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Olivier Rousteing: Childhood made me tough

FashionBy Sunday World
Olivier Rousteing: Childhood made me tough

Olivier Rousteing isn't affected by bad reviews because he's already experienced more severe hatred in his life.

The creative director of Balmain was adopted when he was five months old and immediately felt secure with his new family. They supported his interests as a boy, so it came as something of a shock when he realised not everyone viewed fashion in the same way as he did.

"When you have to face life's big difficulties, ones that are way worse than a bad collection review, it makes you stronger. A bad review is less painful for me than what I experienced at ten years old. I was really into fashion, and kids at school said, 'If you love fashion, you're gay.' High school was the worst," he told the British edition of Vogue magazine.

Although Olivier's mother Lydia and father Bruno-Jean always made it clear he was as loved as if he'd been their biological child, the designer experienced some prejudice. He is black and his parents are white, and while that made no difference to him it was hard for some of his peers growing up.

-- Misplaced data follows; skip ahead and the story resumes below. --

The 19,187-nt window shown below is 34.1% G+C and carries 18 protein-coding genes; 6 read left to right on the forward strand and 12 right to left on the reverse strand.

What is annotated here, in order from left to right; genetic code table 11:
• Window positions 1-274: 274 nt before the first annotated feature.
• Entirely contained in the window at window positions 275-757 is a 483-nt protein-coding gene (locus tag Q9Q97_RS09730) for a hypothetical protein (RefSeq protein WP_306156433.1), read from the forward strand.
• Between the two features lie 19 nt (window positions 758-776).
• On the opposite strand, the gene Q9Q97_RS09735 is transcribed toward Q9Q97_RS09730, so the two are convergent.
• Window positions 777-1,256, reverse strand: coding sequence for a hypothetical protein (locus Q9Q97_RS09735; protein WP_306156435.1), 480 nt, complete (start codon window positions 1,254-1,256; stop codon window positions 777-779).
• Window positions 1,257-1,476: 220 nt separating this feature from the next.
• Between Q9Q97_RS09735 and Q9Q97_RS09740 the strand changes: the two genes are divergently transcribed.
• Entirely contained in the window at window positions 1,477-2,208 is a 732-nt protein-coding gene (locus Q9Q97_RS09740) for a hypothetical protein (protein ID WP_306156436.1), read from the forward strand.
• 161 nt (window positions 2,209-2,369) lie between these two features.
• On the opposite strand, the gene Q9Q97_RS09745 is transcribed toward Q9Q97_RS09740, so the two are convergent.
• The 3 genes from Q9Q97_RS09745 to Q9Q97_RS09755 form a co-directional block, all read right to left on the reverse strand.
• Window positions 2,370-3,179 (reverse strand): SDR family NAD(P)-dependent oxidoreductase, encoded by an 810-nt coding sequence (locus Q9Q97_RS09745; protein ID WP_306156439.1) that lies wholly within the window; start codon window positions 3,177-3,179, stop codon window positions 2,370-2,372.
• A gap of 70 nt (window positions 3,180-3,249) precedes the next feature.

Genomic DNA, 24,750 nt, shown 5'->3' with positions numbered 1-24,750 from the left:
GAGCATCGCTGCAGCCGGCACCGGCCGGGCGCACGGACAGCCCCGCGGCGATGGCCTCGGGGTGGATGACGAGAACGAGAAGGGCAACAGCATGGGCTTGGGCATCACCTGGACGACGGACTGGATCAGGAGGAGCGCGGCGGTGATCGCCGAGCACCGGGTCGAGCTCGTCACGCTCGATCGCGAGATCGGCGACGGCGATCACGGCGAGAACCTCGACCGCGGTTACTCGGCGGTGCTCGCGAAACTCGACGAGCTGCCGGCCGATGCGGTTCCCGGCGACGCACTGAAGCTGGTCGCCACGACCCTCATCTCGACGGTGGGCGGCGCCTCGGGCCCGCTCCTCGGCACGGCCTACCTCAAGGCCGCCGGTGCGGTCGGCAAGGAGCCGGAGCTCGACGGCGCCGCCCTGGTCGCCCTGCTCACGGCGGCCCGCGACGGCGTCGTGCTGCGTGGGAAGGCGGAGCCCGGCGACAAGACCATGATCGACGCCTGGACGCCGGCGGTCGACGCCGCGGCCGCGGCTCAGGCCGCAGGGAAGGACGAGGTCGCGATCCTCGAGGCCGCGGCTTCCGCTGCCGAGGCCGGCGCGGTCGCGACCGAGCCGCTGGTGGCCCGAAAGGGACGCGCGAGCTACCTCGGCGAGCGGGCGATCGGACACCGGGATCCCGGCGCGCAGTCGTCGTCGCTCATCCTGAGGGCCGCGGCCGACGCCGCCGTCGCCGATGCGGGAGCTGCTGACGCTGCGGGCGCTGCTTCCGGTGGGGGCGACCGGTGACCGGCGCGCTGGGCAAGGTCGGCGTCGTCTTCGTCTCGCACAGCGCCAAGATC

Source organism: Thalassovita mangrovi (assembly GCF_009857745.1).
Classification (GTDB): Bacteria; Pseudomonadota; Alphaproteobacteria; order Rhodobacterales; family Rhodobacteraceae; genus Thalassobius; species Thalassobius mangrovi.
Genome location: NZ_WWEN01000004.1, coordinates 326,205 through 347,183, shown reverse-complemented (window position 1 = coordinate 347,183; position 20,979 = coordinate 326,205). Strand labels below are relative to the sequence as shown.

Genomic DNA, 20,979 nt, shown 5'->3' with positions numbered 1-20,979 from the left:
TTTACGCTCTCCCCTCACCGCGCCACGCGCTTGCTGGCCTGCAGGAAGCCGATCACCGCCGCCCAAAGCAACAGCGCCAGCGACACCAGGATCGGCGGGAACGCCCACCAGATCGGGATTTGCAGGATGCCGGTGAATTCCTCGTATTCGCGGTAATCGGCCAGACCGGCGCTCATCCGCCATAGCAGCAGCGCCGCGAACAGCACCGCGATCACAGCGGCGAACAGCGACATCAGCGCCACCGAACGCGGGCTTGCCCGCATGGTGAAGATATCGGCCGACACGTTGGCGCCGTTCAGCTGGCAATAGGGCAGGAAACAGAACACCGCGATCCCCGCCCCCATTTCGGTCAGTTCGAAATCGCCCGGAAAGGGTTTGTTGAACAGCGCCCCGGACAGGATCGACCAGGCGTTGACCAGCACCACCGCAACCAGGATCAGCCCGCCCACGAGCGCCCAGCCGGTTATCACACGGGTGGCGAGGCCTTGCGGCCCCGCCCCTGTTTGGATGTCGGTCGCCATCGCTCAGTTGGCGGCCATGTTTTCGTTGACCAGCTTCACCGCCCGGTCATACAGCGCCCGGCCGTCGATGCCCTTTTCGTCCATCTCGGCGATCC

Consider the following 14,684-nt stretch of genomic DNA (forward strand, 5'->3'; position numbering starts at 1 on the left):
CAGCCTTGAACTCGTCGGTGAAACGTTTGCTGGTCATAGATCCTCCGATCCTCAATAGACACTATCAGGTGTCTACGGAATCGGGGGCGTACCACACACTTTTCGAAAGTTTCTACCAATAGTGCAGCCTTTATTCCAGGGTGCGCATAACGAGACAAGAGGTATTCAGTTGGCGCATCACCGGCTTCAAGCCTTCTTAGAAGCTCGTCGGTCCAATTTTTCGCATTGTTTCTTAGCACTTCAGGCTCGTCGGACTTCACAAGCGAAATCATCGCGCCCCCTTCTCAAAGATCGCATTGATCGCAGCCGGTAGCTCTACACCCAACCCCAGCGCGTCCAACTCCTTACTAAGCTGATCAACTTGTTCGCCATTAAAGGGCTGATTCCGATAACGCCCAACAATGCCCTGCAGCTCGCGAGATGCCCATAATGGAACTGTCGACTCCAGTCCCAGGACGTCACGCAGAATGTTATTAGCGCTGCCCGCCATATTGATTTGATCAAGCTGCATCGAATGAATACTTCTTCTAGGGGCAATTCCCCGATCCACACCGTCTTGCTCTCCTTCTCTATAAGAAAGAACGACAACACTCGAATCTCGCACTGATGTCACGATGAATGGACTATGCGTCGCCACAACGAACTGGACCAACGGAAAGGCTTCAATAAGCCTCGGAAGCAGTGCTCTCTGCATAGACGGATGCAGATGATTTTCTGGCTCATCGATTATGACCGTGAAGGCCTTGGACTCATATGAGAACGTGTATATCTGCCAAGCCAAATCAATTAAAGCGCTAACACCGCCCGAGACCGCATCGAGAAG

"Rather than thinking I was adopted, I thought, 'They love me, they are my parents.' But from about aged ten through to high school, people would say, 'Oh, you're a b*****d, your parents are white and you're black.' Or, 'Your mum slept with a black man,' or, 'Your dad was with a black woman.' It was really complicated," he explained.

Olivier was very close to his grandmother Suzelle, who he has to thank for his devotion to fashion. She was always into clothes and accessories and would take him to the opera, where he studied the costumes.

When he was older and started going to nightclubs Suzelle would go with him, and he has an idea why she felt so close to him.

"I know that in her youth my grandma was in love with a black man, but my great-grandmother said to her, 'If you marry this black man, you are not part of the family anymore.' I think that was the big sadness of her life. I know that my parents, when they adopted me, said to my great-grandmother, 'If you once say anything about the colour of our kid, we won't see you anymore,'" he recalled. "So from that moment I was more than welcome."

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